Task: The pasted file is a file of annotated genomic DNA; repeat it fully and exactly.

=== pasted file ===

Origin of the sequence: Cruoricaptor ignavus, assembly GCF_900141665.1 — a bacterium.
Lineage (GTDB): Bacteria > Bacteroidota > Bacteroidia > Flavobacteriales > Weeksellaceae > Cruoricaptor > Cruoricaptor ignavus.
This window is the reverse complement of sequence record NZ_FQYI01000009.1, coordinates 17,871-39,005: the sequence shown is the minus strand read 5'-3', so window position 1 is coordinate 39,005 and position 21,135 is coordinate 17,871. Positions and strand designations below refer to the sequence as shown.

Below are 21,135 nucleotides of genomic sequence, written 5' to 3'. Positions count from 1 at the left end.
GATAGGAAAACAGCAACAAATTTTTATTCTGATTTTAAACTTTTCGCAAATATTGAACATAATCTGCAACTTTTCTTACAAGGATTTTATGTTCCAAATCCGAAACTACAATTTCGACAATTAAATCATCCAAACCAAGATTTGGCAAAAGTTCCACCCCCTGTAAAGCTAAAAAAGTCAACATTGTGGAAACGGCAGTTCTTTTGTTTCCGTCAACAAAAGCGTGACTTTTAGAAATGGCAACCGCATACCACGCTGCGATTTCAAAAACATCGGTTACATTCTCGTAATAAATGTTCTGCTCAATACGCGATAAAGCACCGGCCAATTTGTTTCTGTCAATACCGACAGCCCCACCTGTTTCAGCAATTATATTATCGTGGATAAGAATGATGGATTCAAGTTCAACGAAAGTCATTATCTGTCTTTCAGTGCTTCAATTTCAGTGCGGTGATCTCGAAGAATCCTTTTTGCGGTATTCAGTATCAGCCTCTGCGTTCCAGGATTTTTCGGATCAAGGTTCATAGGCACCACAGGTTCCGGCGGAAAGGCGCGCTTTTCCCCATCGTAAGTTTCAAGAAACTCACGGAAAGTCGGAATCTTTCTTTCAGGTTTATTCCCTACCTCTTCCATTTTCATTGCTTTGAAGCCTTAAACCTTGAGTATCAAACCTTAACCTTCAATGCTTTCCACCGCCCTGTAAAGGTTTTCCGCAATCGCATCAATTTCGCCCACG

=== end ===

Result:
Origin of the sequence: Cruoricaptor ignavus, assembly GCF_900141665.1 — a bacterium.
Lineage (GTDB): Bacteria > Bacteroidota > Bacteroidia > Flavobacteriales > Weeksellaceae > Cruoricaptor > Cruoricaptor ignavus.
This window is the reverse complement of sequence record NZ_FQYI01000009.1, coordinates 17,871-39,005: the sequence shown is the minus strand read 5'-3', so window position 1 is coordinate 39,005 and position 21,135 is coordinate 17,871. Positions and strand designations below refer to the sequence as shown.

Below are 21,135 nucleotides of genomic sequence, written 5' to 3'. Positions count from 1 at the left end.
GATAGGAAAACAGCAACAAATTTTTATTCTGATTTTAAACTTTTCGCAAATATTGAACATAATCTGCAACTTTTCTTACAAGGATTTTATGTTCCAAATCCGAAACTACAATTTCGACAATTAAATCATCCAAACCAAGATTTGGCAAAAGTTCCACCCCCTGTAAAGCTAAAAAAGTCAACATTGTGGAAACGGCAGTTCTTTTGTTTCCGTCAACAAAAGCGTGACTTTTAGAAATGGCAACCGCATACCACGCTGCGATTTCAAAAACATCGGTTACATTCTCGTAATAAATGTTCTGCTCAATACGCGATAAAGCACCGGCCAATTTGTTTCTGTCAATACCGACAGCCCCACCTGTTTCAGCAATTATATTATCGTGGATAAGAATGATGGATTCAAGTTCAACGAAAGTCATTATCTGTCTTTCAGTGCTTCAATTTCAGTGCGGTGATCTCGAAGAATCCTTTTTGCGGTATTCAGTATCAGCCTCTGCGTTCCAGGATTTTTCGGATCAAGGTTCATAGGCACCACAGGTTCCGGCGGAAAGGCGCGCTTTTCCCCATCGTAAGTTTCAAGAAACTCACGGAAAGTCGGAATCTTTCTTTCAGGTTTATTCCCTACCTCTTCCATTTTCATTGCTTTGAAGCCTTAAACCTTGAGTATCAAACCTTAACCTTCAATGCTTTCCACCGCCCTGTAAAGGTTTTCCGCAATCGCATCAATTTCGCCCACG